Category Archives: Life

How much does good pizza cost?

Like everyone else, I’m aware of the Cost Of Living Crisis — or, “recession” as we used to call it in the old days. (Much as we now say “chumocracy” instead of  “corruption” for some reason). We’re fortunate to be reasonably well off, so we don’t need to count the pennies. But I did find myself wondering whether pizza from scratch is quite such an amazing deal as I imagine.

Let’s do the numbers for a basic, and a more exotic, pizza.

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The Empty Nest: album and launch

As we approach the end of 2021, I have a pretty good idea of what my top ten albums of the year will be, for my now traditional What I’ve Been Listening To post. And one of them is an album I want to write much more about than will reasonably fit into one of the brief entries in that post. Hence today’s post:

The eagle-eyed among you will spot that this album is by my wife Fiona. That has everything to do with why I know about it at all, but absolutely nothing to do with why I love it so deeply.

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A rainbow surrounding our home

Yesterday we had an amazingly clear rainbow. And it happened at just the right time of day (4:20pm) that the sun was in just the right place that I was able to step back from the house and frame it entirely within the rainbow. Here it is, straight off the phone, with absolutely no retouching:

These are dark, dark time. But at the risk of sounding like Movie-Sam trying to encourage Movie-Frodo with greetings-card sentiments that Tolkien would never, ever have written, it does help every now and then to see something like this, almost supernaturally beautiful.

A conservatory on the cheap

Fiona and I both love the sunshine, and it’s something you don’t necessarily get a lot of in Britain. We’ve often thought that if we had the money we’d love to add a conservatory (“sunroom” for you Americans) to the house — but we never have had the money and doubt we ever will. Plus who needs all the upheaval and disruption?

Then one day it occurred to us that a conservatory is basically just a greenhouse with a sofa in it — so why not get a greenhouse and put a sofa in it? And that is exactly what we’ve done. I woke on the morning of Saturday 24th April, looked at Facebook Marketplace, and found that someone was selling a greenhouse for £2 provided we could come and collect it that day. The listing said it was missing some panes of glass, but obviously it was bargain. So I woke Fiona up and we drove 30 miles to Cheltenham, thinking it would take half an hour or so to take the greenhouse apart and load it into the car.

The greenhouse in its old location, part-way through being disassembled on a very hot day. Our vendor, who was already not getting a great deal, provided drinks including some very good beer (Adnam’s Ghost Ship).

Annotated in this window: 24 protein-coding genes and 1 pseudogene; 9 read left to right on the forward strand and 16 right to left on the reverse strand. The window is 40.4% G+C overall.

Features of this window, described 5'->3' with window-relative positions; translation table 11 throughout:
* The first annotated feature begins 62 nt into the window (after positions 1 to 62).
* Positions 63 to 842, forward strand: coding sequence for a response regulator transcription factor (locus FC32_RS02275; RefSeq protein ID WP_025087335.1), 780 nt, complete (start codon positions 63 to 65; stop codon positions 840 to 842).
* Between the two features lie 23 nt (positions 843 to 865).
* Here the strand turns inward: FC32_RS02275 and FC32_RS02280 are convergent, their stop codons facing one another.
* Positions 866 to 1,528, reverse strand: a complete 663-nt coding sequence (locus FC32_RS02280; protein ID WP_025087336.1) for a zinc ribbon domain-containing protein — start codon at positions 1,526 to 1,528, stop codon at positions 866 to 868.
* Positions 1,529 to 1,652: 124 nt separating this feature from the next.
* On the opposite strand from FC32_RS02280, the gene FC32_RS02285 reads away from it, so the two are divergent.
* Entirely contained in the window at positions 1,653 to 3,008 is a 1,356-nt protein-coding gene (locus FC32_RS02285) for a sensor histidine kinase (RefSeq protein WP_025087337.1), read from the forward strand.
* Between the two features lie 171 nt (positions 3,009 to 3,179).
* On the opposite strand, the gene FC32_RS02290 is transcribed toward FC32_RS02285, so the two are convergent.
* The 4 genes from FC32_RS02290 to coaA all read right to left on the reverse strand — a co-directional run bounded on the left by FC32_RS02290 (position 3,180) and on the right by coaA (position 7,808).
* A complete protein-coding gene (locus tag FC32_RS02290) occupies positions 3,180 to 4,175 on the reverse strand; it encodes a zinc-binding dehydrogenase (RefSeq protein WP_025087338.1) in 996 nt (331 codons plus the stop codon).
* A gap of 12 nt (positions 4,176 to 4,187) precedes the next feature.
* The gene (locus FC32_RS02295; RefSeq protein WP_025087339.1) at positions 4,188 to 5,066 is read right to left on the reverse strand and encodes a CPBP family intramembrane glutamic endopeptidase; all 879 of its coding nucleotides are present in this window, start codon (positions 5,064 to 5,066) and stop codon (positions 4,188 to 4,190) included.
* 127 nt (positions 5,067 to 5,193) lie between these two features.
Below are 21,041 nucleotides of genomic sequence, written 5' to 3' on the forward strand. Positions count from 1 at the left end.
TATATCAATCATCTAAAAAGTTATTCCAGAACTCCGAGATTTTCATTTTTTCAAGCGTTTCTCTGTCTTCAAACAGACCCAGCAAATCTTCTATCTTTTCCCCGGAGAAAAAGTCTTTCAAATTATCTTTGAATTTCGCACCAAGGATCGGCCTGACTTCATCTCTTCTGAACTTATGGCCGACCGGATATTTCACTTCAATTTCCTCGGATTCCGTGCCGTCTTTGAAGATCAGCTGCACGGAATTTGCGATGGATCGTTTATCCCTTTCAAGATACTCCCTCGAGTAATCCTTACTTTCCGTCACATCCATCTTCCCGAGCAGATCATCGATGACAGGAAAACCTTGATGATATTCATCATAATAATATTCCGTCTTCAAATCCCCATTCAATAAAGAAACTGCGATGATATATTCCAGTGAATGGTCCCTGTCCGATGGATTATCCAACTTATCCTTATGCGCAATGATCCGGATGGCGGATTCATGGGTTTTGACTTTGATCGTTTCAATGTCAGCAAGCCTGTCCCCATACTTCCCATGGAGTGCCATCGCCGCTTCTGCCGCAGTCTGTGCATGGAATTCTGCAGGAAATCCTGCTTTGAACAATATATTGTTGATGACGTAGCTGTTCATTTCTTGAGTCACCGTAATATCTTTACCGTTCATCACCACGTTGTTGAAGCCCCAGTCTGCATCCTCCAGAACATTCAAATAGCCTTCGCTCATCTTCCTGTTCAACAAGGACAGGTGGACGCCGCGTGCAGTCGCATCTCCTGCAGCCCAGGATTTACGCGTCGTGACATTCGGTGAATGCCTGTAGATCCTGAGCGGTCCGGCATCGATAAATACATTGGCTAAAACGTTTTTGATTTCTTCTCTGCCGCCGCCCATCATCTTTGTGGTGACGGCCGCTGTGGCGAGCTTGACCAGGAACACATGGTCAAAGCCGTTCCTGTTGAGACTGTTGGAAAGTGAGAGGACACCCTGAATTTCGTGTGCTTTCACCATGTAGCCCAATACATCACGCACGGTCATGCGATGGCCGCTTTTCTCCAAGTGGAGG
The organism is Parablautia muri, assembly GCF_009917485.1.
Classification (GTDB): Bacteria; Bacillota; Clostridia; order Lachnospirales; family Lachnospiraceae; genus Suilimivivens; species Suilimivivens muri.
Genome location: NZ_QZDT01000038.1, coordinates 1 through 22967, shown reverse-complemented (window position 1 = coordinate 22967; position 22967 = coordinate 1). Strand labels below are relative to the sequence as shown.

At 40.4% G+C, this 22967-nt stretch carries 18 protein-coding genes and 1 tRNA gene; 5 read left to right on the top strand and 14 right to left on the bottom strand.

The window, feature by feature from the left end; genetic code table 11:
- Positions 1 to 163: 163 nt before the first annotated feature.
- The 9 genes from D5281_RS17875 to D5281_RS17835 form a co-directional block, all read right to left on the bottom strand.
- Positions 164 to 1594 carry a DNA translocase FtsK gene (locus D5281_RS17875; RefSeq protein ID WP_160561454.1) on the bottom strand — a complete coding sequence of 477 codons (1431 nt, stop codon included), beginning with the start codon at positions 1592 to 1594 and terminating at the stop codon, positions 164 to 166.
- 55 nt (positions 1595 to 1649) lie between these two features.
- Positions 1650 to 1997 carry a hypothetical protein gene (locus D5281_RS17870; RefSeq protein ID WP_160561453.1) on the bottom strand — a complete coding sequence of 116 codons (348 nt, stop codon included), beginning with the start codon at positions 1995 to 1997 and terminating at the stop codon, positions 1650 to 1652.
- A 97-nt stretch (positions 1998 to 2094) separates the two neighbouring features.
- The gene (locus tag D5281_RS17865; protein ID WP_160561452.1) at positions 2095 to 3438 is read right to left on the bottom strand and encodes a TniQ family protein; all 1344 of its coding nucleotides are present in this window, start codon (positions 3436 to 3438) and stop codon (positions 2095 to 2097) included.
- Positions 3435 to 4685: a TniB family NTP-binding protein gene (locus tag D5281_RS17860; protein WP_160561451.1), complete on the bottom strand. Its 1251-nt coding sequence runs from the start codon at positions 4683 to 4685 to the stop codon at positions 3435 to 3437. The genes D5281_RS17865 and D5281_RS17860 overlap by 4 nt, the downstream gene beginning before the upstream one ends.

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Hands up who enjoys feeling old!

Have I got good news for you!

First: the following albums, released in 1983, are as close to WWII as to the present day:

  • Billy Joel: An Innocent Man
  • Police: Synchronicity
  • Marillion: Script for a Jester’s Tear
  • U2: War
  • Genesis: Genesis
  • David Bowie: Let’s Dance
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Paint the whole world with a rainbow

Back on 12 December last year, we had a spectacular rainbow out behind the house — so clear it felt you could reach out and touch it. Here’s a photo of it that I took on my phone, completely unedited:

That’s all: just something beautiful for these dark times.

Pink Floyd in my home town

I recently learned that Pink Floyd played a gig in my home town, a little under a year before I was born (on 12th March 1968):

It’s a strange thought. I am 52 years old. Pink Floyd are even older. For the princely sum of nine shillings and sixpence, I could have seen them play less than a mile from the house where I grew up, if only I’d had the foresight to be born twenty years earlier.

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Lend your Internet connection to your neighbours

Do you have unmetered Internet access?

Do you have a nearby neighbour with either metered or no Internet access?

Give them your wireless password for the duration of the COVID-19 crisis. (You can change it later, to lock them out when the crisis has subsided.)

At this time, access to the Internet is literally a lifesaver. Not only that: with video calls the only human interaction some people have, lots of data is a lifesaver. A connection limited to some number of Gbits per month is not going to cut it.

Making sushi for my son’s birthday

My eldest son, Daniel, just turned 22. Sushi is his favourite food, but of course we couldn’t take him to a restaurant during the Coronavirus crisis — and even in peacetime, the nearest good sushi restaurant to us is 67 miles away in Solihull. So I prepared his birthday meal.

Here, I am making the last of the nigiri — mostly salmon, some tuna. In the middle of the plate is a roll of my own invention, inspired by Peking duck pancakes in Chinese restaurants. It’s shredded chicken, sliced spring onions, hoi sin sauce and avocado. It was a big hit.

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Keep Calm but Don’t Carry On

I’m fond of the old WWII slogan Keep Calm and Carry On. It’s not just that it captures something appealingly British (yes, there are still appealing aspects to the stereotypically British character), it’s that in most circumstances it’s such excellent advice.

Keep calm, but don't carry on

These are not most circumstances.

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